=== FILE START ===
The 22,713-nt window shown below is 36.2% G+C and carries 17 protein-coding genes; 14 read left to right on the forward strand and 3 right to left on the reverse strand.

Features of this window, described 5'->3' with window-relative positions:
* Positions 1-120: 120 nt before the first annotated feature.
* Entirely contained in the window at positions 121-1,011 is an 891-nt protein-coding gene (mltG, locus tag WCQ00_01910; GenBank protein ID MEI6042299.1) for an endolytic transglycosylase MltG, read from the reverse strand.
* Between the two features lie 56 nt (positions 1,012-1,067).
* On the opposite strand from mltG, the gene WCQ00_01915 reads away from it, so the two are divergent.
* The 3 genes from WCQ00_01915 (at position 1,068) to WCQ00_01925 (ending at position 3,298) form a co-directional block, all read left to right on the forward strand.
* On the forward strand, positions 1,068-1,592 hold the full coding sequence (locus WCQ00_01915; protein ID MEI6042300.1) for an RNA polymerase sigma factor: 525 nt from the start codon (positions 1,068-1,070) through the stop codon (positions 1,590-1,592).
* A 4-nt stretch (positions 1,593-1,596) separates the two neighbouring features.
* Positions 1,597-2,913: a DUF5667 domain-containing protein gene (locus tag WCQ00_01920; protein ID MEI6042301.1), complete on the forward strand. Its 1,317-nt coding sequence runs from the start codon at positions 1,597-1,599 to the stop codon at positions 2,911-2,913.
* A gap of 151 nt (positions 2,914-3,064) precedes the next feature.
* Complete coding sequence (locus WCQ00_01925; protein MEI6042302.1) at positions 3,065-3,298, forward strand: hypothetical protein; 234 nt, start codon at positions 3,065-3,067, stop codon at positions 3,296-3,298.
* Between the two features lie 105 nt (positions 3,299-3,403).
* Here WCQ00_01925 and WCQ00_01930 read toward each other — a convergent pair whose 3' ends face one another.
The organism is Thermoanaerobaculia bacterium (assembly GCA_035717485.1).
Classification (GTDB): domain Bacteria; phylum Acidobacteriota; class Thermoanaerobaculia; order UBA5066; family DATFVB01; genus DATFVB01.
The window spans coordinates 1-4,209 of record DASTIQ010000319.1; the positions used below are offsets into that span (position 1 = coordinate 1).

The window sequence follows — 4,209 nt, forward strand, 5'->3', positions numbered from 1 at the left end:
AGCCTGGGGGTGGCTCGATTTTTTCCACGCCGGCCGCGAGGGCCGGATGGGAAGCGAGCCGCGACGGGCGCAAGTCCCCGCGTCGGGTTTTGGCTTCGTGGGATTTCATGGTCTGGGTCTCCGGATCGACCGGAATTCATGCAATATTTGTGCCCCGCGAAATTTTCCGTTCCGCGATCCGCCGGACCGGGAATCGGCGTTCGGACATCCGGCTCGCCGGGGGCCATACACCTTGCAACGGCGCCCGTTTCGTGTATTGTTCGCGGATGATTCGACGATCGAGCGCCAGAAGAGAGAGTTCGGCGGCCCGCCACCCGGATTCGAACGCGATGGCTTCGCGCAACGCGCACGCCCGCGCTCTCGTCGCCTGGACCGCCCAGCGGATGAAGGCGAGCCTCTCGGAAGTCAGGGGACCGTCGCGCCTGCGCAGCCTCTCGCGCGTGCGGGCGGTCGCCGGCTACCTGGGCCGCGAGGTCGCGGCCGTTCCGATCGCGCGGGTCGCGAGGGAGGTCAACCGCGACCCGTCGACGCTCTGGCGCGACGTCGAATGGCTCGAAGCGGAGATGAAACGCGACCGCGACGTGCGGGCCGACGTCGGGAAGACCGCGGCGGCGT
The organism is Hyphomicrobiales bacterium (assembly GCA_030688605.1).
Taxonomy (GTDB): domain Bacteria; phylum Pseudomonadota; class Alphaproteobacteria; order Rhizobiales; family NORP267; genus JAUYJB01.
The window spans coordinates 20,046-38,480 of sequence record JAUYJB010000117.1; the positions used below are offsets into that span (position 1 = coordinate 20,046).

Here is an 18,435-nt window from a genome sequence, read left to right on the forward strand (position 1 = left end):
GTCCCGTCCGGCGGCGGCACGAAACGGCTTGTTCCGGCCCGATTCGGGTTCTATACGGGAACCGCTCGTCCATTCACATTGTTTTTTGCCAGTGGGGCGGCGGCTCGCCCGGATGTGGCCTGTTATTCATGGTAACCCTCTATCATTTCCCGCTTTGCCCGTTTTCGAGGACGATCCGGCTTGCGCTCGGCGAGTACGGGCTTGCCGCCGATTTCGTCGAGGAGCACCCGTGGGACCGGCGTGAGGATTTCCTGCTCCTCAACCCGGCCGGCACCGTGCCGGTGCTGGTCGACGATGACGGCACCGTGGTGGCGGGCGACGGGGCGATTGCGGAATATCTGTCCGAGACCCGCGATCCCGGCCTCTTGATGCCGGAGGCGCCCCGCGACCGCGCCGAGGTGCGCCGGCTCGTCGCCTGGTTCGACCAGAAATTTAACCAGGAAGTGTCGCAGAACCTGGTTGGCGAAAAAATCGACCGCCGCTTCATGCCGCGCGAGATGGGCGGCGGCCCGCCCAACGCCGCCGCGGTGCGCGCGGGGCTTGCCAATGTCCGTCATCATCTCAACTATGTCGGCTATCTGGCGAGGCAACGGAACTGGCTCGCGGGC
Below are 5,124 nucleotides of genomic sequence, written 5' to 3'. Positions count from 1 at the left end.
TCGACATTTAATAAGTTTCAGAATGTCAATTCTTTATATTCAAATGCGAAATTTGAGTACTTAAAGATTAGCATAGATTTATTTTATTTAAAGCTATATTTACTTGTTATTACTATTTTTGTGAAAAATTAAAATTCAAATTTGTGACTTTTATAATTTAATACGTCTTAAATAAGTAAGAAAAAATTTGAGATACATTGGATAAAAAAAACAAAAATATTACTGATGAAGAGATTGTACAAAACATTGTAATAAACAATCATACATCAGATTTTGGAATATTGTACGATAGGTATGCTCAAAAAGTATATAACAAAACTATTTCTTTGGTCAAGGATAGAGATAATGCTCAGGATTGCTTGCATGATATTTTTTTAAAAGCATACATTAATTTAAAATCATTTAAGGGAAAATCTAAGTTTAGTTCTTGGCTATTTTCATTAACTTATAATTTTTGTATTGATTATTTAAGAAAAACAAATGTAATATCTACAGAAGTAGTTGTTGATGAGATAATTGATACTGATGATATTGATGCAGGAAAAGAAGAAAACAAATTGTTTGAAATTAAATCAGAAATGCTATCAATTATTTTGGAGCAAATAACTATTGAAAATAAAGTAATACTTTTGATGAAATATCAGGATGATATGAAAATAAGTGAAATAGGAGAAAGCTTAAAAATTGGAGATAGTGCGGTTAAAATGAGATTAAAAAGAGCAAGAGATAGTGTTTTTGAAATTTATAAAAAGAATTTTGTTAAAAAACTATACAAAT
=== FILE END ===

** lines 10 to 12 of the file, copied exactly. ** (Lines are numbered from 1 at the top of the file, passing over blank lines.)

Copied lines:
* Positions 1,597-2,913: a DUF5667 domain-containing protein gene (locus tag WCQ00_01920; protein ID MEI6042301.1), complete on the forward strand. Its 1,317-nt coding sequence runs from the start codon at positions 1,597-1,599 to the stop codon at positions 2,911-2,913.
* A gap of 151 nt (positions 2,914-3,064) precedes the next feature.
* Complete coding sequence (locus WCQ00_01925; protein MEI6042302.1) at positions 3,065-3,298, forward strand: hypothetical protein; 234 nt, start codon at positions 3,065-3,067, stop codon at positions 3,296-3,298.